The change was fairly widely reported in the tech press – including PCMag – at the time, and even now the same wording is being sent by NordVPN’s support team when asked if it will log data. . What isn’t particularly clear, and doesn’t really help NordVPN, is that this is the case with all other legal and legitimate VPN services and, more importantly, it’s very rare that a court make such a request.
You might be wondering what kind of situation would require a court to issue a data recording order. Would it be to monitor suspected criminal activity? Very probably. Could this criminal activity be something like the illegal downloading of movies? Almost certainly not.
Alternatively, an order may not refer to a person, but everything users of a VPN service. A country may change its laws and make data retention mandatory. And along with many others, NordVPN took down its Indian servers and refused to comply.
We spoke to NordVPN’s PR manager, Laura Tyrylyte, to get some clarification on the wording. She said Technical Adviser“NordVPN is a legitimate company, operating in compliance with all laws and regulations. We do not log our customers’ data and our entire infrastructure is built around privacy because of our values and because we can legally operate this way. However, as [with] any other legitimate company, we must comply with legitimate requests if such requests are made following all appropriate legal procedures.
“This means that in theory a court could issue a binding order requiring a company to modify infrastructure in order to record customer data. Courts can order just about anything, again, in theory and in very specific circumstances. Such [an] the order would be unprecedented, extremely unlikely and very difficult to issue. We would challenge him until we exhausted all available options to defend ourselves, but (and again) in theory, it is possible.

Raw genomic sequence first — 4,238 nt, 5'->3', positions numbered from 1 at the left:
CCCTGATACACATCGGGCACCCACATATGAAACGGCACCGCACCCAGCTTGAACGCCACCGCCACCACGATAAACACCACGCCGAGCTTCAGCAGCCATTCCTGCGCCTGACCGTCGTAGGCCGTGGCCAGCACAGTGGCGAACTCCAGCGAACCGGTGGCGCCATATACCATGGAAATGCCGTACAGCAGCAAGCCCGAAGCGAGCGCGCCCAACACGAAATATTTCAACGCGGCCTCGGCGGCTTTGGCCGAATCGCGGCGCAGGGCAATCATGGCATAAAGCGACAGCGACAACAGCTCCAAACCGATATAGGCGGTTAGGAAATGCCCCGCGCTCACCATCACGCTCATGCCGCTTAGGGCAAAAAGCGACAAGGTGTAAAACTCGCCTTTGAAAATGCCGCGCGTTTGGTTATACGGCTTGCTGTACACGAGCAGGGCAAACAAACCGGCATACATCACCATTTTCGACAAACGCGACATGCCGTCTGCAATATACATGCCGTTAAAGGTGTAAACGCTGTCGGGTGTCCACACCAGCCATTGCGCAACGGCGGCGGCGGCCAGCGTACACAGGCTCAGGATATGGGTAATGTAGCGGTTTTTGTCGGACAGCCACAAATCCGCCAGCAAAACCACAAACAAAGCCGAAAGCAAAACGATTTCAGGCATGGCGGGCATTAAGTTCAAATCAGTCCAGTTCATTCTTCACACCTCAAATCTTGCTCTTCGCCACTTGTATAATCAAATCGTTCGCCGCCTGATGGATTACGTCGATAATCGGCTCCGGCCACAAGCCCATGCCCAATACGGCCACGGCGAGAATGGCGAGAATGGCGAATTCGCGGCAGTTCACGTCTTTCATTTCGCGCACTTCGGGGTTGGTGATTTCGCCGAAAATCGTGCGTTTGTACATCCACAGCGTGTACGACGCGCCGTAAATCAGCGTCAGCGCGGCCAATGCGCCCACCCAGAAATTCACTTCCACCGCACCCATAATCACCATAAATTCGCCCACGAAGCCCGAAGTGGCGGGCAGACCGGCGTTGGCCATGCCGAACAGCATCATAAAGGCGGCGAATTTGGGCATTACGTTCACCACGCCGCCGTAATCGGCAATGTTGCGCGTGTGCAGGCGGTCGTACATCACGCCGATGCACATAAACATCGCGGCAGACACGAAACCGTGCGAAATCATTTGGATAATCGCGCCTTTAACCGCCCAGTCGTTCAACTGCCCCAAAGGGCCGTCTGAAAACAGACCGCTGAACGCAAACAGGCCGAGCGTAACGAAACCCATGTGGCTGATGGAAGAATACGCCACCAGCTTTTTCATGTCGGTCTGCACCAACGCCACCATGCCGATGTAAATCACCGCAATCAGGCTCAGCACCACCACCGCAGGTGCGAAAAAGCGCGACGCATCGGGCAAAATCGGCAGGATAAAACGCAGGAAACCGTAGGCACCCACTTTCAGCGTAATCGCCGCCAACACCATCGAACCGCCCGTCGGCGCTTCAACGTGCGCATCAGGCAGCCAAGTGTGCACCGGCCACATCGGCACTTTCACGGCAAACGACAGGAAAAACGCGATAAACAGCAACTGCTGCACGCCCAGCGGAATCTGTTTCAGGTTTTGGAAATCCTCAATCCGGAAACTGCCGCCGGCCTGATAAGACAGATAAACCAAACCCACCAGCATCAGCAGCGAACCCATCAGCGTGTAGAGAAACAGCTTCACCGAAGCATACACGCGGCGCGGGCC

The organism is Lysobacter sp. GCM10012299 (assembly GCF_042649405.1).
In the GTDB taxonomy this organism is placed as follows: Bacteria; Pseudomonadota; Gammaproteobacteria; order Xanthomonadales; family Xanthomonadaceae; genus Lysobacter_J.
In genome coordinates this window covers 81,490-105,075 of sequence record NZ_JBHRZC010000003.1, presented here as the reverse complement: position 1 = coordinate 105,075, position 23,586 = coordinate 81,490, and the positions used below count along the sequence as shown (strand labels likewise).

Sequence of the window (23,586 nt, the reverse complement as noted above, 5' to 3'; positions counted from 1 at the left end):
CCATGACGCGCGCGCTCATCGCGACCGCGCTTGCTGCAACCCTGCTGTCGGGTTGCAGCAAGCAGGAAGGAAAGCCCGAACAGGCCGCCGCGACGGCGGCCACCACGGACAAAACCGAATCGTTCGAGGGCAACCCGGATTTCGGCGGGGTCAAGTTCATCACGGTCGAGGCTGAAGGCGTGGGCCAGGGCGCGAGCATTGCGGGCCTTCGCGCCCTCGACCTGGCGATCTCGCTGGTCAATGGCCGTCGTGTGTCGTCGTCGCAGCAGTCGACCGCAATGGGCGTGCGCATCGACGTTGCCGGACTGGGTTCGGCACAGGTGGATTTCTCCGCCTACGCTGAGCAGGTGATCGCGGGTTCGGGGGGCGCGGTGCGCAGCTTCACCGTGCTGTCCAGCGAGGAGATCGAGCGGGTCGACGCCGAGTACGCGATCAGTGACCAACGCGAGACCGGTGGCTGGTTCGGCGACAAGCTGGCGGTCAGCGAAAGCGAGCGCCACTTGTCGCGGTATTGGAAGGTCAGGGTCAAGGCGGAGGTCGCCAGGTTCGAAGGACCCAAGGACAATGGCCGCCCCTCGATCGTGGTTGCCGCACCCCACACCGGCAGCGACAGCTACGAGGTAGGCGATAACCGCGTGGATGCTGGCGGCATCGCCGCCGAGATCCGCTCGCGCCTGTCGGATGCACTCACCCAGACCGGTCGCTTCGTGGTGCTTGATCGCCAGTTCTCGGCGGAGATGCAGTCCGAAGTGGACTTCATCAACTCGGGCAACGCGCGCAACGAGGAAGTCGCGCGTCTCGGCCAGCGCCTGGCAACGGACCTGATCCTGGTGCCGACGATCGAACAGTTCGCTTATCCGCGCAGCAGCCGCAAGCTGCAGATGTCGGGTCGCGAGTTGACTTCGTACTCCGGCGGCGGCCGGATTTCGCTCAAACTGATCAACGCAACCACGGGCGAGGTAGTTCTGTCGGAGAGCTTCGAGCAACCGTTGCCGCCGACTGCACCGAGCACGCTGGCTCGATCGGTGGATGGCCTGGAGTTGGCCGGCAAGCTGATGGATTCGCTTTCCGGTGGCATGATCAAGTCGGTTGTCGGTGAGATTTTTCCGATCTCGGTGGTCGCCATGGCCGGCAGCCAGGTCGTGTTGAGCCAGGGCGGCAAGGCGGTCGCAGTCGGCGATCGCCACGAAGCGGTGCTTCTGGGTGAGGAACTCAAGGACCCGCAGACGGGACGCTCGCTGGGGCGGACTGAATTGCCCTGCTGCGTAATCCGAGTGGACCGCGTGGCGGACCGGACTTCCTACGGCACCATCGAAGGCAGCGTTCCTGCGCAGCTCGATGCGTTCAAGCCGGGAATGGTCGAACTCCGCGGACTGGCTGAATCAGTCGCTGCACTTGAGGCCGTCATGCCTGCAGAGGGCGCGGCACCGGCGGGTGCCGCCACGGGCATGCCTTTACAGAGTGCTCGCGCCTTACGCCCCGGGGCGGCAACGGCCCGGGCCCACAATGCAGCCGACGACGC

“The same goes for any other company in the world. In 10 years of operation, being the largest VPN service provider in the world, we have never come close to such a situation, but we do not want to mislead our customers, by giving the impression that we can operate above the law. No legitimate company can.
Theoretically, NordVPN and any other reputable VPN service could be forced to log customer data and change their hardware and software if necessary to do so.
But in reality, the likelihood of being asked to do so is low and even if it did happen, this VPN service would have to fight the demand as hard as possible.
You can also check pages like NordVPN’s Warrant Canary to see if a request has been made, and can then decide whether or not to continue using the service.
As of July 14, 2022, NordVPN claims to have:
NOT received any National Security Letters;
NOT received gag orders;
NOT received money orders from any government organization.
For most people – and we’re talking consumers here – a VPN should be seen as an extra layer of privacy and security when using the internet. It is important to understand their limitations and what they can and cannot do.
It’s a shame that many still claim to make you anonymous online, which is not true. They also won’t prevent your ISP from seeing how much data you’re downloading or when you’re using the Internet.
What they are is a useful tool, whether you’re just unblocking US Netflix or hiding your activity from a government that wants to monitor everything their citizens do.